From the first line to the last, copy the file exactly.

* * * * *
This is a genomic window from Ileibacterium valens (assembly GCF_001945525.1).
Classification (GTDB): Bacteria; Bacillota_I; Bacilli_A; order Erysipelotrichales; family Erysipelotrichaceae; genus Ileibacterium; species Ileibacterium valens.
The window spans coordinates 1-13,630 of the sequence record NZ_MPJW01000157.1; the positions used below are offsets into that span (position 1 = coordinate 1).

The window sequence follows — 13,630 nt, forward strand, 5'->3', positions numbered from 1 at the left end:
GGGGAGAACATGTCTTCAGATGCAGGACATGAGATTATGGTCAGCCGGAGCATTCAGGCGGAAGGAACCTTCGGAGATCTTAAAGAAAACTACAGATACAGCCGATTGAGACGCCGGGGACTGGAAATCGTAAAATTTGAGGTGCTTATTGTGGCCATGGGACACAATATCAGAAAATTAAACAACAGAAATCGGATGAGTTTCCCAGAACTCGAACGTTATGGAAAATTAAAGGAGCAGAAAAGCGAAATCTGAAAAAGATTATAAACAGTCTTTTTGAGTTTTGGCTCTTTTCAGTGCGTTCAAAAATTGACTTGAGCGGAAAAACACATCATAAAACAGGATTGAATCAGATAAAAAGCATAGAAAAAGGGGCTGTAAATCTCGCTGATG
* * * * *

This is a genomic window from Ileibacterium valens (assembly GCF_001945525.1).
Classification (GTDB): Bacteria; Bacillota_I; Bacilli_A; order Erysipelotrichales; family Erysipelotrichaceae; genus Ileibacterium; species Ileibacterium valens.
The window spans coordinates 1-13,630 of the sequence record NZ_MPJW01000157.1; the positions used below are offsets into that span (position 1 = coordinate 1).

The window sequence follows — 13,630 nt, forward strand, 5'->3', positions numbered from 1 at the left end:
GGGGAGAACATGTCTTCAGATGCAGGACATGAGATTATGGTCAGCCGGAGCATTCAGGCGGAAGGAACCTTCGGAGATCTTAAAGAAAACTACAGATACAGCCGATTGAGACGCCGGGGACTGGAAATCGTAAAATTTGAGGTGCTTATTGTGGCCATGGGACACAATATCAGAAAATTAAACAACAGAAATCGGATGAGTTTCCCAGAACTCGAACGTTATGGAAAATTAAAGGAGCAGAAAAGCGAAATCTGAAAAAGATTATAAACAGTCTTTTTGAGTTTTGGCTCTTTTCAGTGCGTTCAAAAATTGACTTGAGCGGAAAAACACATCATAAAACAGGATTGAATCAGATAAAAAGCATAGAAAAAGGGGCTGTAAATCTCGCTGATG